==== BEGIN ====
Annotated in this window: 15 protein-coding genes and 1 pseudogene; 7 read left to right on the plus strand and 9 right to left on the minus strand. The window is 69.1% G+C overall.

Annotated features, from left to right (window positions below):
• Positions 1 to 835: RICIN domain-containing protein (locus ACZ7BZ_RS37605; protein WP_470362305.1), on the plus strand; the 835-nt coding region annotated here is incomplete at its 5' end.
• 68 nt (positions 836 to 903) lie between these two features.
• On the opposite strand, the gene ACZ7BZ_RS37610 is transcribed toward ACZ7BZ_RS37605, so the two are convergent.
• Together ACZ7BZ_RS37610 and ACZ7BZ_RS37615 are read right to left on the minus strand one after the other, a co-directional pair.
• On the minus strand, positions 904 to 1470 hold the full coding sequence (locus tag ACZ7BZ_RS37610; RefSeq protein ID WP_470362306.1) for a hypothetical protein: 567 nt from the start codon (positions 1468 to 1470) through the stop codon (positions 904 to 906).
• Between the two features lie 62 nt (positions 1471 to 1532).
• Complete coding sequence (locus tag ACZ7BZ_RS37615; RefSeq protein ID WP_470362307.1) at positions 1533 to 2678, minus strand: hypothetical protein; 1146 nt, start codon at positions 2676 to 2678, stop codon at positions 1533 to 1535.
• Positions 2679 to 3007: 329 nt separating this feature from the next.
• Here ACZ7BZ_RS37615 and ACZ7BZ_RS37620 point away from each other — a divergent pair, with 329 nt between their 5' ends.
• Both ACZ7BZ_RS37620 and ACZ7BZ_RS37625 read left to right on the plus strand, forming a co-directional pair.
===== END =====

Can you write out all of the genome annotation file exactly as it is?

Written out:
Annotated in this window: 15 protein-coding genes and 1 pseudogene; 7 read left to right on the plus strand and 9 right to left on the minus strand. The window is 69.1% G+C overall.

Annotated features, from left to right (window positions below):
• Positions 1 to 835: RICIN domain-containing protein (locus ACZ7BZ_RS37605; protein WP_470362305.1), on the plus strand; the 835-nt coding region annotated here is incomplete at its 5' end.
• 68 nt (positions 836 to 903) lie between these two features.
• On the opposite strand, the gene ACZ7BZ_RS37610 is transcribed toward ACZ7BZ_RS37605, so the two are convergent.
• Together ACZ7BZ_RS37610 and ACZ7BZ_RS37615 are read right to left on the minus strand one after the other, a co-directional pair.
• On the minus strand, positions 904 to 1470 hold the full coding sequence (locus tag ACZ7BZ_RS37610; RefSeq protein ID WP_470362306.1) for a hypothetical protein: 567 nt from the start codon (positions 1468 to 1470) through the stop codon (positions 904 to 906).
• Between the two features lie 62 nt (positions 1471 to 1532).
• Complete coding sequence (locus tag ACZ7BZ_RS37615; RefSeq protein ID WP_470362307.1) at positions 1533 to 2678, minus strand: hypothetical protein; 1146 nt, start codon at positions 2676 to 2678, stop codon at positions 1533 to 1535.
• Positions 2679 to 3007: 329 nt separating this feature from the next.
• Here ACZ7BZ_RS37615 and ACZ7BZ_RS37620 point away from each other — a divergent pair, with 329 nt between their 5' ends.
• Both ACZ7BZ_RS37620 and ACZ7BZ_RS37625 read left to right on the plus strand, forming a co-directional pair.